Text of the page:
PARENT’S GUIDE TO SOCIAL MEDIA, GOOD MENTAL HEALTH
> Be brave and unfollow or unfriend: The simple step of hitting the unfollow button on a ‘friend’s’ Instagram or Facebook account can really help release the pressure and instil a sense of calm. Likewise, unfollowing celebrity mums or ‘Insta-mums’ will instantly remove comparisons with their unique and often unattainable lifestyles.
> If you want to spend time online, use apps and websites that will help you as a parent: Apps such as “Mush” (www. letsmush.com) help mums connect with other local mums; here you can share the ups and downs of parenting and avoid being isolated.
> Remain ‘guilt-free’ and always remember your
‘me time’: Having some ‘me time’ is a necessity to surviving the day-today life as a mum.
Just 15-20 mins to unwind every day can have significant emotional benefits. > Be prepared: It’s important for pregnant women and new mums to treat their mental health with as much care as they do for their physical health.
If you’ve had mental health problems previously, or if you have current symptoms, talk to your doctor as soon as possible. They will know what help and support there is in your area. Getting help early on means you have a chance to prevent illness, or at least to have treatment early before problems become too serious.
> Get enough sleep: Quality sleep can be a real problem when you have a newborn to attend to, but not getting enough can seriously exacerbate mental ill health. When the baby naps, forget about the washing-up, dirty nappies, etc — they can all wait. Grab a 10-15-minute power nap at the same time. You will feel so much better for it. > Accept offers of help: Don’t struggle in silence and be afraid of relying on others.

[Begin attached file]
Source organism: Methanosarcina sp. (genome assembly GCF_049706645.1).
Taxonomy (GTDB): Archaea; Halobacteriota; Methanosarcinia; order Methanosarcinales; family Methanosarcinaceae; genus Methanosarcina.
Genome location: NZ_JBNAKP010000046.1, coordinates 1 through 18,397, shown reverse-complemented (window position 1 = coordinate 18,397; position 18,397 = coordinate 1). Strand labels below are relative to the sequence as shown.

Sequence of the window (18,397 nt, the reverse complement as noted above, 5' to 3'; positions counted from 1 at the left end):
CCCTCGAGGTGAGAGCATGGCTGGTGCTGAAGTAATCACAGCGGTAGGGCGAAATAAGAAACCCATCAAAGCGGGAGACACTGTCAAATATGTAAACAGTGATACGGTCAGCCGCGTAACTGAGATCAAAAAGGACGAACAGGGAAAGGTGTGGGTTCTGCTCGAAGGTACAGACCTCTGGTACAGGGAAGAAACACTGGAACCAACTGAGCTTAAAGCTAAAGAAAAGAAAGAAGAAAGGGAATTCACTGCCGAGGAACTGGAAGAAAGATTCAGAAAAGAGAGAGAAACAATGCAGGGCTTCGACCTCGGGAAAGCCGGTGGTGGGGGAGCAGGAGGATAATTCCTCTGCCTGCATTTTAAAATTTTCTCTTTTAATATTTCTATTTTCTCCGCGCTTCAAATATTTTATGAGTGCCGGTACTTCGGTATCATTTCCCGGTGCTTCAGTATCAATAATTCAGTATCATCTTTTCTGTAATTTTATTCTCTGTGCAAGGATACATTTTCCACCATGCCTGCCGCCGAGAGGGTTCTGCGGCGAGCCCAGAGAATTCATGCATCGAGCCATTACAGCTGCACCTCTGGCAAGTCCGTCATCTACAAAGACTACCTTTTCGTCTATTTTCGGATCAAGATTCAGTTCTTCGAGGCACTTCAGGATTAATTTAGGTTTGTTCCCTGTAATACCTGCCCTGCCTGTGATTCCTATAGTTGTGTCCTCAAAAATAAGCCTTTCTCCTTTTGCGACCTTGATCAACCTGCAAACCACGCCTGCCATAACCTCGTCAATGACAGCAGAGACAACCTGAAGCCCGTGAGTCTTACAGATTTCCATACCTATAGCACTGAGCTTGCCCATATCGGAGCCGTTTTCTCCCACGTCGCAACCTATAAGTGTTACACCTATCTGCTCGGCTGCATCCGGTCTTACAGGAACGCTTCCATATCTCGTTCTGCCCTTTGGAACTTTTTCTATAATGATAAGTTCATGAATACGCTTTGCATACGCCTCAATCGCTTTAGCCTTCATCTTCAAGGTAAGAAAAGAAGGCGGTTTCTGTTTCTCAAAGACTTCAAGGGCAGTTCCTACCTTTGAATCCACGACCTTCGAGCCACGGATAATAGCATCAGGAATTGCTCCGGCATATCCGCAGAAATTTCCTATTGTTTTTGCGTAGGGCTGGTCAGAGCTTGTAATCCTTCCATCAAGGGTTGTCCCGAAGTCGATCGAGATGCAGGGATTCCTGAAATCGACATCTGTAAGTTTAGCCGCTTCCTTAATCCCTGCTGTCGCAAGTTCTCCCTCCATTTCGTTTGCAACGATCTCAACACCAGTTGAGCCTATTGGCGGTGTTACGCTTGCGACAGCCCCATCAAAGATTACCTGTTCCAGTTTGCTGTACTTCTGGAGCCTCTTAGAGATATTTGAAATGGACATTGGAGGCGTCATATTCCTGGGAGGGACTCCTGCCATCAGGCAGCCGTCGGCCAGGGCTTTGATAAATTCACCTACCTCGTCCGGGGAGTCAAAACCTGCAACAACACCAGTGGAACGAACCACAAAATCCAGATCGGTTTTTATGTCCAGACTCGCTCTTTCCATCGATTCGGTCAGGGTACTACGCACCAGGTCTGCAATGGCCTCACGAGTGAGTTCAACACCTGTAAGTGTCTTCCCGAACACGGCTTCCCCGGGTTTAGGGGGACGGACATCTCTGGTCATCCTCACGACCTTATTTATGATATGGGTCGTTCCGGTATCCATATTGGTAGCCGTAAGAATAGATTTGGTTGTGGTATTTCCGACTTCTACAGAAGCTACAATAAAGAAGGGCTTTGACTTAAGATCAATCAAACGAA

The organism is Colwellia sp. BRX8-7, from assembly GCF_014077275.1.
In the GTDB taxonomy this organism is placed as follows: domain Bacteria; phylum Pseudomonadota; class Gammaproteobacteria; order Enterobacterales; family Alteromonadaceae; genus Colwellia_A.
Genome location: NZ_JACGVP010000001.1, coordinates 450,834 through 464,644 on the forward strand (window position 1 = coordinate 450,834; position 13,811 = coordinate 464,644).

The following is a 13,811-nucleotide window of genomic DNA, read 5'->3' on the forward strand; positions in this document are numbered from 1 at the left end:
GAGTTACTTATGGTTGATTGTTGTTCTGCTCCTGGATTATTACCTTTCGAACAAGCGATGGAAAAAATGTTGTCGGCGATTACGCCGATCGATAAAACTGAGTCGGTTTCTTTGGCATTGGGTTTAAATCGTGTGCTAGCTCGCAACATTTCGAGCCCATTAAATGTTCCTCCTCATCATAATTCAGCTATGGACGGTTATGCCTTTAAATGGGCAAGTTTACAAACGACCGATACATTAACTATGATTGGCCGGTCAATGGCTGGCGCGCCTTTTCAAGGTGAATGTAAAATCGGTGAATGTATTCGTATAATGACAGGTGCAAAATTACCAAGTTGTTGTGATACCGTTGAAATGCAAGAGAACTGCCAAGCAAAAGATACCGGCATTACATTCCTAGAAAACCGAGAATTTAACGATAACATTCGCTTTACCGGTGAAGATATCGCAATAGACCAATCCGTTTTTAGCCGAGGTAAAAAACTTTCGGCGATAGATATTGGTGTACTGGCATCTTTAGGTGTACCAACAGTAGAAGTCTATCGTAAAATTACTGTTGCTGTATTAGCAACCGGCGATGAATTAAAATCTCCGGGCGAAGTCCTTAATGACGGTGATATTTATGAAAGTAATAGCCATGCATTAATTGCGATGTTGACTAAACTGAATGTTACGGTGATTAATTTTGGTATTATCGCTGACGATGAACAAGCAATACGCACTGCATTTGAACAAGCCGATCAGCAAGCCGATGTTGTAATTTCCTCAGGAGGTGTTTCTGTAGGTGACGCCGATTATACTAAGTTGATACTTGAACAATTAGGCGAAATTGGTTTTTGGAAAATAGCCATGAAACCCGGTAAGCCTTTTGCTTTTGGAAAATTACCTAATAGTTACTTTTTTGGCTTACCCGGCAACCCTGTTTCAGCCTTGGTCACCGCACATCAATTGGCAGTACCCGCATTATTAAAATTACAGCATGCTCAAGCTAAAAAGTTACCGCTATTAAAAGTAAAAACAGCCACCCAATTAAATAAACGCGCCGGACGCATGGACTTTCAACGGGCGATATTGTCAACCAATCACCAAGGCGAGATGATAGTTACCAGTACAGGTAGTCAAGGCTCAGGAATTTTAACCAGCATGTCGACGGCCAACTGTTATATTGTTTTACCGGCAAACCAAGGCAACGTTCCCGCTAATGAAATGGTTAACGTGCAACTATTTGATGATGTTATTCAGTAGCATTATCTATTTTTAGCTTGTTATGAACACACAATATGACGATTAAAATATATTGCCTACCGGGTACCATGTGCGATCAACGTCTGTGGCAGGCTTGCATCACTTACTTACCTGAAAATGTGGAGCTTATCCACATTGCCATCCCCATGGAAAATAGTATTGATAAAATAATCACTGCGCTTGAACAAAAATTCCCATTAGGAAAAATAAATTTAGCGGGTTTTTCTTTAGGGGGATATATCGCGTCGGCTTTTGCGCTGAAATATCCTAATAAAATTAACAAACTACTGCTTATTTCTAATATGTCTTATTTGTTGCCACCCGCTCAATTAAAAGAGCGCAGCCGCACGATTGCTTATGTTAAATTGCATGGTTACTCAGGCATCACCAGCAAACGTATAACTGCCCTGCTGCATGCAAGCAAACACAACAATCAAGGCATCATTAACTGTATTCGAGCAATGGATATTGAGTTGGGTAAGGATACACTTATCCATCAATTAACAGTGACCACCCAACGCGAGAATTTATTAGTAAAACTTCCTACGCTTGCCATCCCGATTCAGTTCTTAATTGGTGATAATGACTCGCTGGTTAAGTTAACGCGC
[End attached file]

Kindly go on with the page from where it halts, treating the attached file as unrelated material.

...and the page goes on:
Ask for help from family and friends, whether it’s to cook dinner or look after the children while you go for a lie-down — most will only be too happy to help.
> Chat it out: It’s easy to feel isolated when you’re home with a baby all day, so make sure you stay engaged with the people in your life, preferably face-to-face and not online. Talking about your day, your feelings, or even your favourite TV show with a partner or friend can have a positive effect on your emotional well-being.
> Ride the emotional roller coaster: Emotional ups and downs are normal. But a ride that only goes down is broken. Get help if you’re not bonding; if you start to have negative thoughts about the baby or yourself; or if you experience severe mood swings for more than a couple of weeks.